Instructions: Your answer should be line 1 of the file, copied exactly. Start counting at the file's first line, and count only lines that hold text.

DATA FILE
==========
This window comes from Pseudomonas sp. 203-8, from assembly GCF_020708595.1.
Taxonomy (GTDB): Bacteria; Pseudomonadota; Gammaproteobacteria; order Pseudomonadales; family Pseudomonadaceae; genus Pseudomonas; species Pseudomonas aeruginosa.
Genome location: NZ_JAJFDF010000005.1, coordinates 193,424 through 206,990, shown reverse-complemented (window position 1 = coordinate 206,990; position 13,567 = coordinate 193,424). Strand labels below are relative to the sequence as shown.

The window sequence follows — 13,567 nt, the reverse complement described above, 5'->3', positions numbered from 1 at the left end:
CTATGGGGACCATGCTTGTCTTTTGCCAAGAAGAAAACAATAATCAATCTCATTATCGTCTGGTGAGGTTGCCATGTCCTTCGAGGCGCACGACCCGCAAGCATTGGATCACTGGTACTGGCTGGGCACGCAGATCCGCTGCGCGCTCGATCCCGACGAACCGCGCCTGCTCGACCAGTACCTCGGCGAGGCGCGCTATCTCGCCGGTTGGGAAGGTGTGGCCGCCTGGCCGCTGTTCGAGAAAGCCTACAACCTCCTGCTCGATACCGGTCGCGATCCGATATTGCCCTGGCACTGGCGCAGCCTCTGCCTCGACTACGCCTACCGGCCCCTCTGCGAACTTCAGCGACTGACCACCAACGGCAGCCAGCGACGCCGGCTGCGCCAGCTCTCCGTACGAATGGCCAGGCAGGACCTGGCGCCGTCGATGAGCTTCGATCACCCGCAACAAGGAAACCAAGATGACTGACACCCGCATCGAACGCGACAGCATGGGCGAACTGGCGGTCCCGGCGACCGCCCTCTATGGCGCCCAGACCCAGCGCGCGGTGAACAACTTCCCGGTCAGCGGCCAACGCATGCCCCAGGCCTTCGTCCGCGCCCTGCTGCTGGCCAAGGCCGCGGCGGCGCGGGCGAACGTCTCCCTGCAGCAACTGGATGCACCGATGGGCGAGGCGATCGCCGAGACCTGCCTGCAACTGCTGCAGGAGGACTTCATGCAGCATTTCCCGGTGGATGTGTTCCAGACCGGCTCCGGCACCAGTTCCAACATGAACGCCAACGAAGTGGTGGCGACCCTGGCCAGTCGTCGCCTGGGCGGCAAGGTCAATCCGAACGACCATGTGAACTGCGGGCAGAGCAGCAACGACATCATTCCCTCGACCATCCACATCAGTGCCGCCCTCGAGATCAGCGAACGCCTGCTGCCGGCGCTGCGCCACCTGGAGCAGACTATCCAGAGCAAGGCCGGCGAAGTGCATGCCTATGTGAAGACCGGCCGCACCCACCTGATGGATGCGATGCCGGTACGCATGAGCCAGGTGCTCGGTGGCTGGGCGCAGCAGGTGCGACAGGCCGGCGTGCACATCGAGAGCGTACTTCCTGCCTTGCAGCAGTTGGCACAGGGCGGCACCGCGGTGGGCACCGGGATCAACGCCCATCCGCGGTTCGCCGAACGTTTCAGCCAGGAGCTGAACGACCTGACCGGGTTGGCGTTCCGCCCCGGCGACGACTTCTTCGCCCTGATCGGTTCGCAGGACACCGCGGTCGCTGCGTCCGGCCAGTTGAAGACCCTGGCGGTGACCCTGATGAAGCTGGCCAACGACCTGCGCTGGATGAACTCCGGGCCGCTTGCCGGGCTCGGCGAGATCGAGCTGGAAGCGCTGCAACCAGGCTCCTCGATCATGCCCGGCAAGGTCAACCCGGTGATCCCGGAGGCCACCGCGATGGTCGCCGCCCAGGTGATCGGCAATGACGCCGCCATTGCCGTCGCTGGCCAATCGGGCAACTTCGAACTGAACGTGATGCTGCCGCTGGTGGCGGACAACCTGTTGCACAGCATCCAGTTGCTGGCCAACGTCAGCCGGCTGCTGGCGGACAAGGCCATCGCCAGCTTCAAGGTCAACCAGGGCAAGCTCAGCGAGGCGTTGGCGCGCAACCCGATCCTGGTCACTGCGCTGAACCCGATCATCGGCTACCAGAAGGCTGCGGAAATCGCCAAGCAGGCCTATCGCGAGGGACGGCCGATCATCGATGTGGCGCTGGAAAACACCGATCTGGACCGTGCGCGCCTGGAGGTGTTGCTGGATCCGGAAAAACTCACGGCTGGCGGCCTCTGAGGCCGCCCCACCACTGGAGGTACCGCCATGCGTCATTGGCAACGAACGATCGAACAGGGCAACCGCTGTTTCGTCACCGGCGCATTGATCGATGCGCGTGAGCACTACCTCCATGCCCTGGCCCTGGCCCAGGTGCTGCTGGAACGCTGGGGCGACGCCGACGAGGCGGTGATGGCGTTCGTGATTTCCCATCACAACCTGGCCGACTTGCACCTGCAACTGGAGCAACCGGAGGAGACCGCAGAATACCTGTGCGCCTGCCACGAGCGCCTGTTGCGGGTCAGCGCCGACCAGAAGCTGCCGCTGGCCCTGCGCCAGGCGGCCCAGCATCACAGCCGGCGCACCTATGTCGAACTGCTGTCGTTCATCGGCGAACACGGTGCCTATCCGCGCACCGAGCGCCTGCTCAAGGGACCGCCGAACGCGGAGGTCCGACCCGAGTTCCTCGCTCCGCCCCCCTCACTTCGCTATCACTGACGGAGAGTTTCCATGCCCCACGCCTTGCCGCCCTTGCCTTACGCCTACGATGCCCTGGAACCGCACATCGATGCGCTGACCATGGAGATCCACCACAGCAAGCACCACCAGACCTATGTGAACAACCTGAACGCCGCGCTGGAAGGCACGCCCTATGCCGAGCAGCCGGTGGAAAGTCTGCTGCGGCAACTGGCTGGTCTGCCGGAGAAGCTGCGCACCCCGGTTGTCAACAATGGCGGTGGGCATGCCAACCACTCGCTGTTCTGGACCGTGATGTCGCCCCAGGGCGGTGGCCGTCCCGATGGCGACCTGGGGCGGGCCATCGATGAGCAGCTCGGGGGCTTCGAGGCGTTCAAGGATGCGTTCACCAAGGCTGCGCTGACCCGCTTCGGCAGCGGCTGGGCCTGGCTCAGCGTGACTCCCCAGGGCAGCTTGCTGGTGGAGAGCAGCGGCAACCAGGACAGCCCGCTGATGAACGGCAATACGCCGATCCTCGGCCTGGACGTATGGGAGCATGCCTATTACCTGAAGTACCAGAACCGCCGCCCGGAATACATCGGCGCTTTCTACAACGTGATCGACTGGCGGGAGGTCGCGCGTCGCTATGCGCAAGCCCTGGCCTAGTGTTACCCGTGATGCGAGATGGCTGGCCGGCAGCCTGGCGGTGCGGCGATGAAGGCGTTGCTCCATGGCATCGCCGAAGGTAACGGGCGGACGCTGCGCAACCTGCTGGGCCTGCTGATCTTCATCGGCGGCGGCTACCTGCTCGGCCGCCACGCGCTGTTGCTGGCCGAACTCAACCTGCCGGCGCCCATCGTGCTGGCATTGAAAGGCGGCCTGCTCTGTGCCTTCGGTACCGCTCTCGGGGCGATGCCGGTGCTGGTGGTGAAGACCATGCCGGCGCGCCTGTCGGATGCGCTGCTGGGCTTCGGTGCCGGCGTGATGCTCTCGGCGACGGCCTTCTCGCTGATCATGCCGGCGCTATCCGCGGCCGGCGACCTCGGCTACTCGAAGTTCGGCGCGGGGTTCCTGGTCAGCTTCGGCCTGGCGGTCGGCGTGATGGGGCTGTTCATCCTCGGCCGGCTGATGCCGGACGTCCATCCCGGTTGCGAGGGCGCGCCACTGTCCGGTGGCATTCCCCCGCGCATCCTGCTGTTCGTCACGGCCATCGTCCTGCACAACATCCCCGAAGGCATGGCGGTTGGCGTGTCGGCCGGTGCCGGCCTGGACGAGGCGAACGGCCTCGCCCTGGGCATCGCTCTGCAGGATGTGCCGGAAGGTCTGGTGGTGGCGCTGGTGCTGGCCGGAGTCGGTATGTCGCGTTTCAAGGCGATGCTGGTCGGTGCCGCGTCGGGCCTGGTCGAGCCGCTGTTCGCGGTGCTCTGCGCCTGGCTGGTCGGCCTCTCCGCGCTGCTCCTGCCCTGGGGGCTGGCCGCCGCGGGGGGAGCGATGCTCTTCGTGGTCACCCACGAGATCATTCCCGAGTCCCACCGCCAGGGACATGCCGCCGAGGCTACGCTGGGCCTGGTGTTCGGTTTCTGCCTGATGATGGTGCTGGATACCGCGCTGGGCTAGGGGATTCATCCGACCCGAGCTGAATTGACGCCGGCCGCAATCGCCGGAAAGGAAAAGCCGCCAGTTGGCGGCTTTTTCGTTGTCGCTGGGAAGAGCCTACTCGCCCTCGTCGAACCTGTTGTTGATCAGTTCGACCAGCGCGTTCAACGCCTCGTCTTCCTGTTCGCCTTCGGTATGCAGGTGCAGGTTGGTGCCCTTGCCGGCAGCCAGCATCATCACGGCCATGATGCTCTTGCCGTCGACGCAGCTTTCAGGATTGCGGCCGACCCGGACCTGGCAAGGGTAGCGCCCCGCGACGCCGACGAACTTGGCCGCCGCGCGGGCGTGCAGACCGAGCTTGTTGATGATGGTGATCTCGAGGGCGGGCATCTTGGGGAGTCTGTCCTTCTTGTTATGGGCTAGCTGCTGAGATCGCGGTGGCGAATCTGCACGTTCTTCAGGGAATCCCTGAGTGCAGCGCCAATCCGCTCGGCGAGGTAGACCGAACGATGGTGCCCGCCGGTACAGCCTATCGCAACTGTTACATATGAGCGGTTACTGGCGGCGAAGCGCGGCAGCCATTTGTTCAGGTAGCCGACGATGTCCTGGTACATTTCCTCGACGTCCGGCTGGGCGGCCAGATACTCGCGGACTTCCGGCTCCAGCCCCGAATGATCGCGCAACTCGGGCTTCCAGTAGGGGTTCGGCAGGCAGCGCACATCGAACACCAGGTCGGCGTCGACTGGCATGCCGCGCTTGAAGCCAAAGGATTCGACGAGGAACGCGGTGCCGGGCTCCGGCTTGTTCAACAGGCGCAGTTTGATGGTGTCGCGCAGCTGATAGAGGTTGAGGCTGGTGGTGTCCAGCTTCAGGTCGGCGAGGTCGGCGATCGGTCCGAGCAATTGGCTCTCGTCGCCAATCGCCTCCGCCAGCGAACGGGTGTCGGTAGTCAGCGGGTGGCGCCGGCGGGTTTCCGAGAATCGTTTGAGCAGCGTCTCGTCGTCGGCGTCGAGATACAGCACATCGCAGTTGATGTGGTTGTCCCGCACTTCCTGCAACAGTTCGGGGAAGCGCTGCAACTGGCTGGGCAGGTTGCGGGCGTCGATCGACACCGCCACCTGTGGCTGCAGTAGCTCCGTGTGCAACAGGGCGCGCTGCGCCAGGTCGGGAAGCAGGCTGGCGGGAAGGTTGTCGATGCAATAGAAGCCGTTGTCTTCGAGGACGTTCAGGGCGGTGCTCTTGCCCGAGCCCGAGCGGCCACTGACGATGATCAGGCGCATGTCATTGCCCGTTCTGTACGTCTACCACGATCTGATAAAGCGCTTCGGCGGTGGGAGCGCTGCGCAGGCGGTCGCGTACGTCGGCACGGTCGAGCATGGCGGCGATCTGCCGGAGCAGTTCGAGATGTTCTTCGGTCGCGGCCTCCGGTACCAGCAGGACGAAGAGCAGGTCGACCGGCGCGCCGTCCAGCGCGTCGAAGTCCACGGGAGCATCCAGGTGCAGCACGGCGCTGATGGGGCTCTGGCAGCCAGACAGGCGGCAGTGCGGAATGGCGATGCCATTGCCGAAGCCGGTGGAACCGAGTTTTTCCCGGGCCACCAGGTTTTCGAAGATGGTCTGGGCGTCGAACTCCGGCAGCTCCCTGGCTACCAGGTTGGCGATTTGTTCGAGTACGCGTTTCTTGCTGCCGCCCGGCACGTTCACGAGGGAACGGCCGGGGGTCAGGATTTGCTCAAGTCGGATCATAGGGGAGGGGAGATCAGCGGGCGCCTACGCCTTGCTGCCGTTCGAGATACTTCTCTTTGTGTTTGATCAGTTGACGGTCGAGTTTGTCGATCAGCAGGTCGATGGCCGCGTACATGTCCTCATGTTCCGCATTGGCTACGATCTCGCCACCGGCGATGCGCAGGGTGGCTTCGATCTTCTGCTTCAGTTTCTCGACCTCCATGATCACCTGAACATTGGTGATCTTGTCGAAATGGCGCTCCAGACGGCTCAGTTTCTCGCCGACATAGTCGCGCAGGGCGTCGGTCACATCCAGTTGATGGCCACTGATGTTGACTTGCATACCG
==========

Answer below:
This window comes from Pseudomonas sp. 203-8, from assembly GCF_020708595.1.